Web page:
Facts about MCB

Every now and again, assertions are made about the Muslim Council of Britain that are not wholly true.

While you can see our Frequently Asked Questions page, this section deals with the regular myths about the MCB. If you would like to have MCB address any of the issues below, please email [email protected].

About the MCB and who it represents

The MCB is the country’s largest and most diverse umbrella body for Muslim organisations and works similarly to many other national representative bodies for other faith communities.

Founded in 1997, it has 500 member organisations including mosques, schools, charitable associations and professional networks.

From its very inception the MCB has sought to reflect the views of its member organisations who, by extension, represent a very large cross-section of Britain’s diverse Muslim communities. It has never claimed to be the sole representative of British Muslim communities.

The majority of British Muslims appear to believe the MCB are doing a good job in representing Muslims, (55% in BBC poll; 51% in Channel 4 poll: figures that are significantly higher than the UK’s political parties).

Critics of MCB however have sought to misrepresent one poll to suit their own agenda. The ICM poll interpreted by the Policy Exchange (a think tank that is at the bottom of the transparency index and found to have fabricated information about Muslims by Newsnight) is being entirely misrepresented to reach the conclusion that the MCB does not represent the views of British Muslims.

The method of reaching that conclusion was as follows:

  1. “If you needed to engage or influence local or government officials, how do you prefer to do this?” – 20% responded: “through a Muslim organisation”
  2. “Which Muslim organisation would you choose to help engage with government officials on your behalf?” – 9% responded with the Muslim Council of Britain.

From this, they concluded that approximately 2% (20% x 9%) of the population support the MCB.

The MCB serves its members rather than individuals and therefore this poll does nothing to demonstrate the support, reach or representative nature of the MCB.

The BBC asked a simple question in a poll “The Muslim Council of Britain does a good job representing the views of Muslims” and the results were as follows:

  • – 55% agreed
  • – 28% disagreed
  • – 16% didn’t know
  • – 1% refused to answer

Channel 4 similarly asked a simple question in its poll: “To what extent do you agree or disagree that the Muslim Council of Britain represents your views?”, and the results were as follows:

  • – 51% agreed
  • – 8% disagreed
  • – 21% did not know

One BBC correspondent had unfortunately fallen for the myth that appears to be promoted by Policy Exchange, and the Editorial Complaints Unit acknowledged that “the poll in question had not been framed with a view to measuring the extent of support for the Council” and explained to the correspondent the importance of reporting “with due accuracy” given the presence of other surveys.

Relations with the government

It is claimed that the Labour government leaving office in 2010 severed relations with the Muslim Council of Britain, a policy upheld by the current Conservative government.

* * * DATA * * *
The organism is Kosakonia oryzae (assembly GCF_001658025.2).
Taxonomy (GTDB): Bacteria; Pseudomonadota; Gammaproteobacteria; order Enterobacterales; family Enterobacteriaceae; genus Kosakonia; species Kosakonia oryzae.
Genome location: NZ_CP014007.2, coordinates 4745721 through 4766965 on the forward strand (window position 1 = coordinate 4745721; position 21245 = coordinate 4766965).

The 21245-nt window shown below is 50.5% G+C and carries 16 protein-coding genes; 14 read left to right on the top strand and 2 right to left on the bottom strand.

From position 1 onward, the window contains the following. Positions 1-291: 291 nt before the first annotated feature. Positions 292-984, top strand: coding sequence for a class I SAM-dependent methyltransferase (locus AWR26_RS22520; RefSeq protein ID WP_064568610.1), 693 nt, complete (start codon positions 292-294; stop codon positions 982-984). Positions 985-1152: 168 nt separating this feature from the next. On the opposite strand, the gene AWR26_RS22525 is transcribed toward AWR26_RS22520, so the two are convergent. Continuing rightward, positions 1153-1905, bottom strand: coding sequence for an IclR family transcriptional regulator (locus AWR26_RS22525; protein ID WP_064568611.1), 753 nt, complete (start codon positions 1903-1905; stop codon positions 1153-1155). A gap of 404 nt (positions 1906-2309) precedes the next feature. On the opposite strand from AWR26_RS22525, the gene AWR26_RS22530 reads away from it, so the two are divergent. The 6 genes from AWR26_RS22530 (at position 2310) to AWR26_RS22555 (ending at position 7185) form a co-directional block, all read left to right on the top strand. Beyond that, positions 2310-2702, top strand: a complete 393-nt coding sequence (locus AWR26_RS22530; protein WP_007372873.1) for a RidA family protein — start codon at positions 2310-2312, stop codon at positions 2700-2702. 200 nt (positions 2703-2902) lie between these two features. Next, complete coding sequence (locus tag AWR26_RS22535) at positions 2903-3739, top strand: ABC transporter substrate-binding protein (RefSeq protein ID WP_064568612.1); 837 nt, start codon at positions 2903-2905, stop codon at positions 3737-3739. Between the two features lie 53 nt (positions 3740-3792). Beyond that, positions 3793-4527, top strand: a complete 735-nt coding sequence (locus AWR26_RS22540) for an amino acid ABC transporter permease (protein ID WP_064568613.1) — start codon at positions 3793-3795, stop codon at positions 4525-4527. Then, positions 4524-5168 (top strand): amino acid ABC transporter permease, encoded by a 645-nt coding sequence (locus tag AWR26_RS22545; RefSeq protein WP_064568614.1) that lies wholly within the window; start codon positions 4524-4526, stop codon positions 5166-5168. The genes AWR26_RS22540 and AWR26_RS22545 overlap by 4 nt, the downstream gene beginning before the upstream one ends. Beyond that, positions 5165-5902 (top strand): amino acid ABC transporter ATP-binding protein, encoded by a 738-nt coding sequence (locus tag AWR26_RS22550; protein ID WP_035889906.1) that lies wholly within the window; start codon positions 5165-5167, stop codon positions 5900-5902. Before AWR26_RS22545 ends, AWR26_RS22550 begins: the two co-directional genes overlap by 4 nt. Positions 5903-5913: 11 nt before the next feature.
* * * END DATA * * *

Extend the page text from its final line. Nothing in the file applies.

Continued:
Whilst it is the case that the Labour government cut ties with the Muslim Council of Britain in 2009, this was reversed in early 2010.

Furthermore, under the Coalition government, the MCB has met with a number of Liberal Democrat Ministers including the Minister for Communities, Stephen Williams, at the Department for Communities and Local Government in September 2014, the Energy Secretary Ed Davey in 2014, and the Deputy Prime Minister Nick Clegg at the Cabinet Office in September 2015.

It is only the Conservative Party with which there has been no formal engagement at ministerial level in recent years.

The MCB will praise and criticise government policy just like any membership-based organisation should do if it truly seeks to represent its membership. The idea that such differences of opinion are unacceptable in a democracy goes against the very British values we all hold dear.

The Muslim Council of Britain will always ensure that it maintains sincerity and integrity in its relationships with all external parties and where necessary, will be critical and frank. Authenticity will always be the basis of any engagement, and the MCB positions are available on www.mcb.org.uk.

Further issues surrounding the MCB’s relationship with the Government are explored in this peer-reviewed journal paper published in 2020: The Muslim Council of Britain: Progressive Interlocutor or Redundant Gatekeeper?

“Soft” on extremism

A common slur is that the Muslim Council of Britain has “association” with extremism.

This is a smear which not only the MCB but many other British Muslims organisations or individuals must deal with, all the time.

We have clearly and consistently condemned the violence done by people who claim to do this in the name of our religion (see statements on our website)

While the Muslim Council of Britain has a diverse membership,  all affiliates of the MCB are committed to the fundamental goal of seeking the common good for the whole society. Spreading of hatred or espousing violence against others is wholly incompatible with seeking the common good. Islam does not permit or sanction acts of hatred or use of violence against any person on grounds of their belief or non-belief.